As the asynchronous machine operates in generator mode, its speed is slightly above the synchronous speed (1.011 pu). According to turbine characteristics, for a 10 m/s wind speed, the turbine output power is 0.75 pu (206 kW). Because of the asynchronous machine losses, the wind turbine produces 200 kW. As the main load is 50 kW, the secondary load absorbs 150 kW to maintain a constant 60 Hz frequency. At t=0.2 s, the additional load of 25 kW is switched on. The frequency momentarily drops to 59.85 Hz and the frequency regulator reacts to reduce the power absorbed by the secondary load in order to bring the frequency back to 60 Hz. Voltage stays at 1 pu and no flicker is observed.

Regenerate Initial Conditions

This example is set-up with all states initialized so that the simulation starts in steady-state. The initial conditions have been saved in the "WindTurbineAsynchronousGenerator.mat" file. When you open this model, the InitFcn callback (in the Model Properties/Callbacks) automatically loads into your workspace the contents of this .mat file ("xInitial" variable).

If you modify this model, or change parameter values of power components, the initial conditions stored in the "xInitial" variable will no longer be valid and Simulink® will issue an error message. To regenerate the initial conditions for your modified model, follow the steps listed below:

1. In the Configuration Parameters pane, uncheck the "Initial state" parameter and check "Final States" parameter.

2. Double click the 3-Phase Breaker block and disable breaker switching (deselect "Switching of phase X" parameters for phases A, B and C").

3. Change the Simulation Stop Time to 20 s. Note that in order to generate initial conditions coherent with the 60 Hz frequency, the Stop Time must an integer number of 60 Hz cycles.

4. Start simulation. When Simulation is completed, verify that steady state has been reached by looking at waveforms displayed on the scopes. The final states which have been saved in the "xFinal" array can be used as initial states for future simulations. Executing the next two commands copies these final conditions in "xInitial" and saves this variable in a new file (MyModelInit.mat).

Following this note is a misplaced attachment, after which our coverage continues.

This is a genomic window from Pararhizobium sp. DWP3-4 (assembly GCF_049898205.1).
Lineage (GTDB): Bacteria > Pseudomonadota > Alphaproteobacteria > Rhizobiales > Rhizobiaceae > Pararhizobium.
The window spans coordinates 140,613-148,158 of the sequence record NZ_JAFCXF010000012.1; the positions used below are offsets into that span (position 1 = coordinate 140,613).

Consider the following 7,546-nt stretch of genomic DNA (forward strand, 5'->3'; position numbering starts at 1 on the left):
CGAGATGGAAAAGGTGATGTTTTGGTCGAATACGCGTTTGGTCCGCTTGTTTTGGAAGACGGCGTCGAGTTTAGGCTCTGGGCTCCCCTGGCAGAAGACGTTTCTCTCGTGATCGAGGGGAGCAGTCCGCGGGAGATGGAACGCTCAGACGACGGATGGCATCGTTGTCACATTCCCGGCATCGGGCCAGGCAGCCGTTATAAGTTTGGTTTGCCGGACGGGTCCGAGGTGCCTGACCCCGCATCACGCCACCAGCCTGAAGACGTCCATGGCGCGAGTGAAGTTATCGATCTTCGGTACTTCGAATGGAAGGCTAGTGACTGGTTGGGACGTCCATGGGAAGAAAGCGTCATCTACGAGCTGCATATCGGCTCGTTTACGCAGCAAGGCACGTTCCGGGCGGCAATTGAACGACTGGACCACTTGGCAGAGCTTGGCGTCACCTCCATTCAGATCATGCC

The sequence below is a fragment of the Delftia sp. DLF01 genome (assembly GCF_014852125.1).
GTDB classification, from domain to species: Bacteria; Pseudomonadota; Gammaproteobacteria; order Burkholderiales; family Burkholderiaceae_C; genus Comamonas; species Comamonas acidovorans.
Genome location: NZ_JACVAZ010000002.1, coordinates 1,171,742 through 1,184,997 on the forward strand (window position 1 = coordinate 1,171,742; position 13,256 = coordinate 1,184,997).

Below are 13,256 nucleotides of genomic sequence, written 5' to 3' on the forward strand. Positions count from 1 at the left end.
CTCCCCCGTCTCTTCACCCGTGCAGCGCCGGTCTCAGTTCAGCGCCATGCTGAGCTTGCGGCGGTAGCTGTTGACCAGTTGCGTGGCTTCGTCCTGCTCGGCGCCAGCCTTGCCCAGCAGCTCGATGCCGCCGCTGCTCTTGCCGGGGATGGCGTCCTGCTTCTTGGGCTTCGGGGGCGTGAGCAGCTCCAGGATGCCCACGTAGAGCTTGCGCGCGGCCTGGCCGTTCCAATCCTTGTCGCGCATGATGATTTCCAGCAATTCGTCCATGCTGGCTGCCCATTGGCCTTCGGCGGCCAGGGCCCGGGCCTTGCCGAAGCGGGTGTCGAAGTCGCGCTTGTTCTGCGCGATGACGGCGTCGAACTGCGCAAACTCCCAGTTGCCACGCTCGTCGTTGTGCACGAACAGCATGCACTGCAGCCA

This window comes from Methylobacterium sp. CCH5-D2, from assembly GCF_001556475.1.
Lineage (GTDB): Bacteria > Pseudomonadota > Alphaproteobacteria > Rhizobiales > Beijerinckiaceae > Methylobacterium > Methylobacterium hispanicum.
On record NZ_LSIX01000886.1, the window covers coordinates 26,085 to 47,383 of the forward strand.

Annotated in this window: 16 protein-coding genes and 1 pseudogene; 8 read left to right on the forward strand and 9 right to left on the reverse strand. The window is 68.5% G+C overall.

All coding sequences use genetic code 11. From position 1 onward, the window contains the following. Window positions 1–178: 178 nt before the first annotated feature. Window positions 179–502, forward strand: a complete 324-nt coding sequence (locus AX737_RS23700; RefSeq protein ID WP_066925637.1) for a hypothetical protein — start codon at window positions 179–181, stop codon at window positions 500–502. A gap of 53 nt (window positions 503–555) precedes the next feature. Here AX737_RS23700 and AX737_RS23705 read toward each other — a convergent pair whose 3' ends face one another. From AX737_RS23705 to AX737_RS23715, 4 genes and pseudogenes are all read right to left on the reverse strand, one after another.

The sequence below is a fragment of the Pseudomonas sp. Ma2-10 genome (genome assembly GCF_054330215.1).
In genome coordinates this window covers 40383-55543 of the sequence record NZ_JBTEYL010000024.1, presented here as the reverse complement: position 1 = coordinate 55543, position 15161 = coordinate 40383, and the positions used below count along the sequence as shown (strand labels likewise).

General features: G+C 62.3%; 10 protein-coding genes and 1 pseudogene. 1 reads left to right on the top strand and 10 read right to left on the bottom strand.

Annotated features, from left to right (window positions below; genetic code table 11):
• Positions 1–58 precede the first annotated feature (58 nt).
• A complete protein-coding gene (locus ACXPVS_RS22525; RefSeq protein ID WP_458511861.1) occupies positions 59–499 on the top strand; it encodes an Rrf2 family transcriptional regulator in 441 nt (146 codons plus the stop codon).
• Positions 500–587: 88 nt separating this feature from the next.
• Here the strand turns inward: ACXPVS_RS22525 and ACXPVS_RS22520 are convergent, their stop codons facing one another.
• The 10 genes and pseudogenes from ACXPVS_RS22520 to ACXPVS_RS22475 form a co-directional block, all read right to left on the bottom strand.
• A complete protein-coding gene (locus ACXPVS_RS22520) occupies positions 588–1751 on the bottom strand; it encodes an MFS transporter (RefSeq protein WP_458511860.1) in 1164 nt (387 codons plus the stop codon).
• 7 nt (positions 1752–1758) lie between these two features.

>> xInitial=xFinal;
>> save MyModelInit xInitial

5. In the InitFcn window of Model Properties pane, replace the first line of initialization commands with "load MyModelInit". Next time you open this model, the variable xInitial saved in the MyModelInit.mat file will be loaded in your workspace.

6. In the Configuration Parameters pane, check "Initial state".

7. Start simulation and verify that your model starts in steady-state.

8. Double click the 3-Phase Breaker block and re-enable breaker switching (check "Switching of phase X" parameters for phases A, B and C").

9. Change the Simulation Stop Time back to 5 s.

10. Save your model.


[1] R. Gagnon, B. Saulnier, G. Sybille, P. Giroux; "Modeling of a Generic High-Penetration No-Storage Wind-Diesel System Using MATLAB®/Power System Blockset" 2002 Global Windpower Conference, April 2002, Paris, France

[2] B. Saulnier, A.O. Barry, B. Dube, R. Reid; "Design and Development of a Regulation and Control System for the High-Penetration No-Storage Wind/Diesel Scheme" European Community Wind Energy Conference 88, 6-10 june 1988, Herning, Denmark

[3] L. Mott (NPS), B. Saulnier (IREQ) " Commercial Wind-Diesel Project, St. Paul Island, Alaska" 14th Prime Power Diesel Inter-Utility Conference, May 28-June 2, Winnipeg, Manitoba, Canada